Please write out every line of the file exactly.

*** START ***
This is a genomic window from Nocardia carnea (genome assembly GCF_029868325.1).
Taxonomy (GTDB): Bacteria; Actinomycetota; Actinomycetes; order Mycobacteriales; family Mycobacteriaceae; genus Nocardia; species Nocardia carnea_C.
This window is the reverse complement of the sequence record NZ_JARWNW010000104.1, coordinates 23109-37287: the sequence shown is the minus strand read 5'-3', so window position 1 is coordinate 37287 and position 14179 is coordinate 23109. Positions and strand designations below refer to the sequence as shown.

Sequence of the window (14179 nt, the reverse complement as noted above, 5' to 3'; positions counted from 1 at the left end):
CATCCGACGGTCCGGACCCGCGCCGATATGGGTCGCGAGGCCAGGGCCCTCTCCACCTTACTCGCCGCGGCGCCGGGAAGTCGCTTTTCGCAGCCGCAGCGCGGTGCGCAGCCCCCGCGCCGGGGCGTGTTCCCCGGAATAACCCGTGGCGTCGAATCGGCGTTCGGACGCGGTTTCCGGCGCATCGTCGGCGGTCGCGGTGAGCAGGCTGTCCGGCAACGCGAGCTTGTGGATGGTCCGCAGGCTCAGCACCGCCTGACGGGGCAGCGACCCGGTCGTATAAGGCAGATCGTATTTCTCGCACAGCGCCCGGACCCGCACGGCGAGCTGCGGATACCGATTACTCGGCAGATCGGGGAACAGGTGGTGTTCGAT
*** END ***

This is a genomic window from Nocardia carnea (genome assembly GCF_029868325.1).
Taxonomy (GTDB): Bacteria; Actinomycetota; Actinomycetes; order Mycobacteriales; family Mycobacteriaceae; genus Nocardia; species Nocardia carnea_C.
This window is the reverse complement of the sequence record NZ_JARWNW010000104.1, coordinates 23109-37287: the sequence shown is the minus strand read 5'-3', so window position 1 is coordinate 37287 and position 14179 is coordinate 23109. Positions and strand designations below refer to the sequence as shown.

Sequence of the window (14179 nt, the reverse complement as noted above, 5' to 3'; positions counted from 1 at the left end):
CATCCGACGGTCCGGACCCGCGCCGATATGGGTCGCGAGGCCAGGGCCCTCTCCACCTTACTCGCCGCGGCGCCGGGAAGTCGCTTTTCGCAGCCGCAGCGCGGTGCGCAGCCCCCGCGCCGGGGCGTGTTCCCCGGAATAACCCGTGGCGTCGAATCGGCGTTCGGACGCGGTTTCCGGCGCATCGTCGGCGGTCGCGGTGAGCAGGCTGTCCGGCAACGCGAGCTTGTGGATGGTCCGCAGGCTCAGCACCGCCTGACGGGGCAGCGACCCGGTCGTATAAGGCAGATCGTATTTCTCGCACAGCGCCCGGACCCGCACGGCGAGCTGCGGATACCGATTACTCGGCAGATCGGGGAACAGGTGGTGTTCGAT